My Year of Rest and Relaxation meets Madame Bovary.
Marisa is in her thirties, and she’s sick of her job. The only way she can cope with the trials and tribulations of life working for a PR agency is by numbing her senses with a cocktail of Valium and Youtube videos, and the only reason she turns up to the office is to save money on air con in Madrid’s sweltering August heat. Marisa hates work, but it’s the only thing that guarantees a paycheck to cover her rent and her impulsive spending.
During the week before a team-building trip organised by the company, Marisa’s anxiety starts to spiral out of control. The thought of spending an entire weekend with her co-workers is unbearable, triggering the long-buried memory of a traumatic event in the office which returns to torment her. As the days pass, cracks and fissures begin to appear in her carefully crafted office persona, threatening to send her whole life into turmoil.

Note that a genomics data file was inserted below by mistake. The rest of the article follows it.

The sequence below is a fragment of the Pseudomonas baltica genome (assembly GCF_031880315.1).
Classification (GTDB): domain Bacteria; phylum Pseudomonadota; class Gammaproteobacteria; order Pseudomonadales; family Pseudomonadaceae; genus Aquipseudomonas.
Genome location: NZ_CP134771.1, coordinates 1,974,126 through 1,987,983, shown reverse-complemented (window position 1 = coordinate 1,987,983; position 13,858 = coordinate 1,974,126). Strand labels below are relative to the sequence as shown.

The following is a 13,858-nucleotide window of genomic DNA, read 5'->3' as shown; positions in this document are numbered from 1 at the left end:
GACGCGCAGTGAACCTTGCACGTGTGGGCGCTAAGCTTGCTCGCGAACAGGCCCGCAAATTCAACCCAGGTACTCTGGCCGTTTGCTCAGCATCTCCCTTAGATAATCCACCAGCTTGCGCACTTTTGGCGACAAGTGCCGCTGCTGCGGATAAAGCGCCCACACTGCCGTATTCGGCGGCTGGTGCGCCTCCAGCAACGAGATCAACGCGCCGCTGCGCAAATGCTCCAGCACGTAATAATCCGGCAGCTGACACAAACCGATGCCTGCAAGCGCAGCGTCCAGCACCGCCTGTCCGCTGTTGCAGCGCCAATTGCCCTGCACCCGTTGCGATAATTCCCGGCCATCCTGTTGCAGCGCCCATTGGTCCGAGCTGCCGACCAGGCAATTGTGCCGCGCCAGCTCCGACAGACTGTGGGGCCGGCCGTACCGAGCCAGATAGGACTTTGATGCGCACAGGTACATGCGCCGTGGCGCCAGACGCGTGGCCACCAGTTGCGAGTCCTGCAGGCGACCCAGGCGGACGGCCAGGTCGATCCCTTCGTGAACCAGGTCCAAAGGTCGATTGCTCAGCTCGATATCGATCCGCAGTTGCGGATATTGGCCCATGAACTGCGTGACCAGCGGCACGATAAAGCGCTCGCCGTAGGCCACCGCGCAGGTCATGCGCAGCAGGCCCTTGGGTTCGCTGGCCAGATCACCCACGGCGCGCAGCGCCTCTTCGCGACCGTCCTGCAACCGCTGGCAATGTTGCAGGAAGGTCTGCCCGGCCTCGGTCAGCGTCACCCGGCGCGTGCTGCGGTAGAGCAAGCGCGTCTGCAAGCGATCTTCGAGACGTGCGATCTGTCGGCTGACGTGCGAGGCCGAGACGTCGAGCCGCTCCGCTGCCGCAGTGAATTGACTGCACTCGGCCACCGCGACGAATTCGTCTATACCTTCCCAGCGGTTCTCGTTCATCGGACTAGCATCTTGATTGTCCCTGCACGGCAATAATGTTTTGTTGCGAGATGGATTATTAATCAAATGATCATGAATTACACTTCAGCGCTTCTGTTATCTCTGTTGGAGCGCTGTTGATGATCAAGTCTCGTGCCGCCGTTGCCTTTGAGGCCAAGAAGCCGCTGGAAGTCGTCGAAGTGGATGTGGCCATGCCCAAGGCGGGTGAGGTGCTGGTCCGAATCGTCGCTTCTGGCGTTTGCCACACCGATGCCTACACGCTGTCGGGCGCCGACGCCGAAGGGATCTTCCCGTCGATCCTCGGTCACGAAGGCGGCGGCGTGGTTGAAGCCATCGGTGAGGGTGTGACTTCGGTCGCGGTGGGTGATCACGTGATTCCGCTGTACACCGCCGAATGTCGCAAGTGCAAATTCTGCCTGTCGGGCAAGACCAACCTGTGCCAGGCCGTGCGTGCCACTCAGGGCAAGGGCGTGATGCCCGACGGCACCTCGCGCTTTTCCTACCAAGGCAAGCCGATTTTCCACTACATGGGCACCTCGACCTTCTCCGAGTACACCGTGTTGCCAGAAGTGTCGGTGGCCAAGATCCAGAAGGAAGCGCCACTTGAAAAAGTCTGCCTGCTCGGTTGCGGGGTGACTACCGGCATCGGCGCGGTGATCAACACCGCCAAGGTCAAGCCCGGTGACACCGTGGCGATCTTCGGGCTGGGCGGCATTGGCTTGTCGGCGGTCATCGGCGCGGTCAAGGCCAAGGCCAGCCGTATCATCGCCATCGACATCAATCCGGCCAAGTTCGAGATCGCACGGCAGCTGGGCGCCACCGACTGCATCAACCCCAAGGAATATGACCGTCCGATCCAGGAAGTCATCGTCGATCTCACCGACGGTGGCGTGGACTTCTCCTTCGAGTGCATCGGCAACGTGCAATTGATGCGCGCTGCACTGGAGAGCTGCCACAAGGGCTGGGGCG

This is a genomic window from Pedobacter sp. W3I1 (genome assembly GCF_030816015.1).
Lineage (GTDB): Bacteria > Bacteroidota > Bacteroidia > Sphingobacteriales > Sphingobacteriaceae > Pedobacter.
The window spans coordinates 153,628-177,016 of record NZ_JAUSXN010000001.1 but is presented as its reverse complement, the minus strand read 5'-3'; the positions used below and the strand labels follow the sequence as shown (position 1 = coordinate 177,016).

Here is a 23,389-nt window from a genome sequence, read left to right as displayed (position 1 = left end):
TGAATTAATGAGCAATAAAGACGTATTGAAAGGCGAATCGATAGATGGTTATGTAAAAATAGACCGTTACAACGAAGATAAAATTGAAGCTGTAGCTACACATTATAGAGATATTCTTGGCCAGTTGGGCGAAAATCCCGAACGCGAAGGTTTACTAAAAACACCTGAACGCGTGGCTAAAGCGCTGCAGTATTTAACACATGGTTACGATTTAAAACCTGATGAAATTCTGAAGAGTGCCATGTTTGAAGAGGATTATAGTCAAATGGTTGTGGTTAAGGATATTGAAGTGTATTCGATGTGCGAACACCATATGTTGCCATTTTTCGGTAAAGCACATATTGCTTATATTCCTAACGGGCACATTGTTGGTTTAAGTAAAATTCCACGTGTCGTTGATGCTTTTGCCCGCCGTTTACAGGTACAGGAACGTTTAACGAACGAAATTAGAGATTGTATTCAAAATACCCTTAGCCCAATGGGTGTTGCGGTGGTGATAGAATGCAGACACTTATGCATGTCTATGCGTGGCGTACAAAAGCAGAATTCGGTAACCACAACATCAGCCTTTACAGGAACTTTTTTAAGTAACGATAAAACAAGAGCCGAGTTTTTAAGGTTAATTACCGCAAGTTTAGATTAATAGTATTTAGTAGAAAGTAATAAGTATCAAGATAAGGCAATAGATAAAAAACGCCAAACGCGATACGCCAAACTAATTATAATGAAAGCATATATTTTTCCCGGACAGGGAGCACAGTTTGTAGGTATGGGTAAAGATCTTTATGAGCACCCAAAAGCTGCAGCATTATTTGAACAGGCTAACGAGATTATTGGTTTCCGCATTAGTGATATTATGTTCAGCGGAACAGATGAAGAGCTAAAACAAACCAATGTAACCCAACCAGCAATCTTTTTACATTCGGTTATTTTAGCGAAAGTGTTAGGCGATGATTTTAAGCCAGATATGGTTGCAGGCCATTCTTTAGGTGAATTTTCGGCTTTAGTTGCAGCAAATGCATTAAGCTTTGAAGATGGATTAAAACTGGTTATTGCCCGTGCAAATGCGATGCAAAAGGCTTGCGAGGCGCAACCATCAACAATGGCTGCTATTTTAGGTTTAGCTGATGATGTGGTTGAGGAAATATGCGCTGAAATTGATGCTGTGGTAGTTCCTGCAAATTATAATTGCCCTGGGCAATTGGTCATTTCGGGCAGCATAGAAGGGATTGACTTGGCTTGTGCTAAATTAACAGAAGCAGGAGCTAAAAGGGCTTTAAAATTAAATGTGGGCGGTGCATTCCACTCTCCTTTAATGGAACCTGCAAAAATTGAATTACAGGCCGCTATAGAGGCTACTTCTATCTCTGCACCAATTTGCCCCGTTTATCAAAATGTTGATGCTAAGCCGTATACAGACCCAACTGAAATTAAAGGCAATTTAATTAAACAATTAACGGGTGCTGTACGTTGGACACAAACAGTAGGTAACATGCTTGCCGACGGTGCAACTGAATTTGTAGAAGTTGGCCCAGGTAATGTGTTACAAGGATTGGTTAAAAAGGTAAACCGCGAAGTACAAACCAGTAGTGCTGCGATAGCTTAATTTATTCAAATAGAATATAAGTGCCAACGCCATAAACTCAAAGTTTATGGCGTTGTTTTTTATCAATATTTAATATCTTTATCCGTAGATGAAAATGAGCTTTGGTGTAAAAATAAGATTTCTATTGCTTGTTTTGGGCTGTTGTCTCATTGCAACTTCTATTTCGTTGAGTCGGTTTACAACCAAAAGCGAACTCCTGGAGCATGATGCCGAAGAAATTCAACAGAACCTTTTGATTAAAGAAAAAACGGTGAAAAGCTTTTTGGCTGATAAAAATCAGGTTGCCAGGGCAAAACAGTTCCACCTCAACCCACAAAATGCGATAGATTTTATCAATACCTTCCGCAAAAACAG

‘Discontent is the feeling of being hopelessly adrift, knowing deep down that there must be more to life, but without having the strength or the tools to change direction. When we’re bone-tired, or worse, popping pills, we hope or dream that something will change even though nothing does, and the days roll by on the daily commute, in the queue for the supermarket, in preparing lunch for the next day or when we’re scrolling on social media.’
A reflection on loneliness and the desperate need for real life connection, about the masks we wear in public and finding that small ray of hope that stops you from throwing yourself under a bus on a Monday morning.